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Further Adventures in Cython Profiling

After getting some criticism on my last post, I decided to dig a bit deeper into best profiling tools for Python/Cython. While I am familiar with Python’s cProfile and time modules, my good friend, Shapr pointed me towards py-spy as a very low overhead option implemented in Rust. This profiler would also give me visual feedback in the form of a flame graph, so I could see which parts of my code were taking the longest.

Most of the information here has been pulled together from various sites linked through the py-spy repo, but I haven’t seen a full config in a single place with the given constraints and demands that I had. One of the biggest limitations of CProfile was that any of the cdef methods I have defined in my code (which I need in order to release the GIL) can’t be picked up by typical Python profilers. py-spy is able to do this through using --subprocesses and --native flags as seen below.

In my Cython program I had to add the following to my setup.py file

"ext_modules": cythonize(extensions, emit_linenums=True, compiler_directives={'language_level': 3})

Compiling with this default option means that the generated cpp code has line numbers that correspond to the original Cython code in the .pyx files. You can check that this has worked by looking in the Cython generated cpp files for lines that look like this:

#line 212 "pymaxion/particle_system.pyx"

I also included the following directive in the headers for all my .pyx files:

# cython: linetrace = True

My personal machine is a Mac, which works fine for some of the functionality of py-spy, except for profiling native functions (meaning being able to get at the cpp processes in my code that I really wanted to see!). As a result, I made a docker container and ran py-spy with Linux.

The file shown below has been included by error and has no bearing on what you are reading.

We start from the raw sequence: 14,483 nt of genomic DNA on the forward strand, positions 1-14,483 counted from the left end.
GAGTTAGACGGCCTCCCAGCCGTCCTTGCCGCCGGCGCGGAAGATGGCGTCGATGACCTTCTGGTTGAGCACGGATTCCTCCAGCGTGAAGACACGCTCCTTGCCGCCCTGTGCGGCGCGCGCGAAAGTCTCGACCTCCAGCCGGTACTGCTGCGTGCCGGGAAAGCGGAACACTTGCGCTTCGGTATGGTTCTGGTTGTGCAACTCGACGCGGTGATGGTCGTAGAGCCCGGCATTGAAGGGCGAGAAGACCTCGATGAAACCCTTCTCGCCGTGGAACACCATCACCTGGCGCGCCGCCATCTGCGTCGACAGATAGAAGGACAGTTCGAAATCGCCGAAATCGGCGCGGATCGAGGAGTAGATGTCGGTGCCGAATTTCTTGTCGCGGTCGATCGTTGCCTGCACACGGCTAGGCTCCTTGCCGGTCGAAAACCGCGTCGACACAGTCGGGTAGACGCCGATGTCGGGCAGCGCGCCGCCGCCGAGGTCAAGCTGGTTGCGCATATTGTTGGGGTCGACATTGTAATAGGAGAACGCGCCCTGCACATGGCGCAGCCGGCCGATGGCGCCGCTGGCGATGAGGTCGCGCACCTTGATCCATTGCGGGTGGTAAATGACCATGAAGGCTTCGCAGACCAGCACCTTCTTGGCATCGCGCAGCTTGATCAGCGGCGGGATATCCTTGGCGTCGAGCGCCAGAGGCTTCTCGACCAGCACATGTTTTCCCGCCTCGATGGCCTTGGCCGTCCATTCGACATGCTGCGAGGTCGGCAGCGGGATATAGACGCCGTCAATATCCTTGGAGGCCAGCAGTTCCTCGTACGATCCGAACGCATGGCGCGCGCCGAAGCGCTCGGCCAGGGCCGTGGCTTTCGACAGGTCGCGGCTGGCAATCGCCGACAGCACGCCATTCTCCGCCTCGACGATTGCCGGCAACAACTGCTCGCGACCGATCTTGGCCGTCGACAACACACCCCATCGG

My Dockerfile:

FROM python:3.6.12-buster

COPY . /code

RUN apt-get update
RUN apt-get -y install sudo

RUN pip install -r /code/requirements.txt

ENV PATH=$PATH:/code/src
ENV PYTHONPATH "${PYTHONPATH}:/code/src"

RUN cd /code/src && python setup.py build_ext --inplace

WORKDIR /code/tests/open_mp_tests

I used python 3.6 in my image based on some open issues on py-spy which said they couldn’t get subprocesses to work with newer versions of Python. My requirements for the program are pretty minimal, only cython and numpy at this point for the actual program execution, as well as py-spy. The other parts of the Dockerfile are to install sudo (you’ll need to run py-spy as root in the container) and to automatically compile my Cython library.

Once I had an image, I ran the following to get a container with the right permissions.

docker run -td --cap-add SYS_PTRACE $IMAGE_NAME

After that, I could run the actual py-spy profiler on my sample file.

sudo docker exec -t $CONTAINER_NAME bash -c "PYTHONPATH=/code/src && 
py-spy record --subprocesses --native -o profile.svg -- python cython_test.py""
docker cp $CONTAINER_NAME:/code/tests/open_mp_tests/profile.svg ~/open_mp_tests/

The lines above allow me to produce an interactive flamegraph, which is then copied to the original directory.

Flamegraph

Published Feb 4, 2021

Striving to stay curious.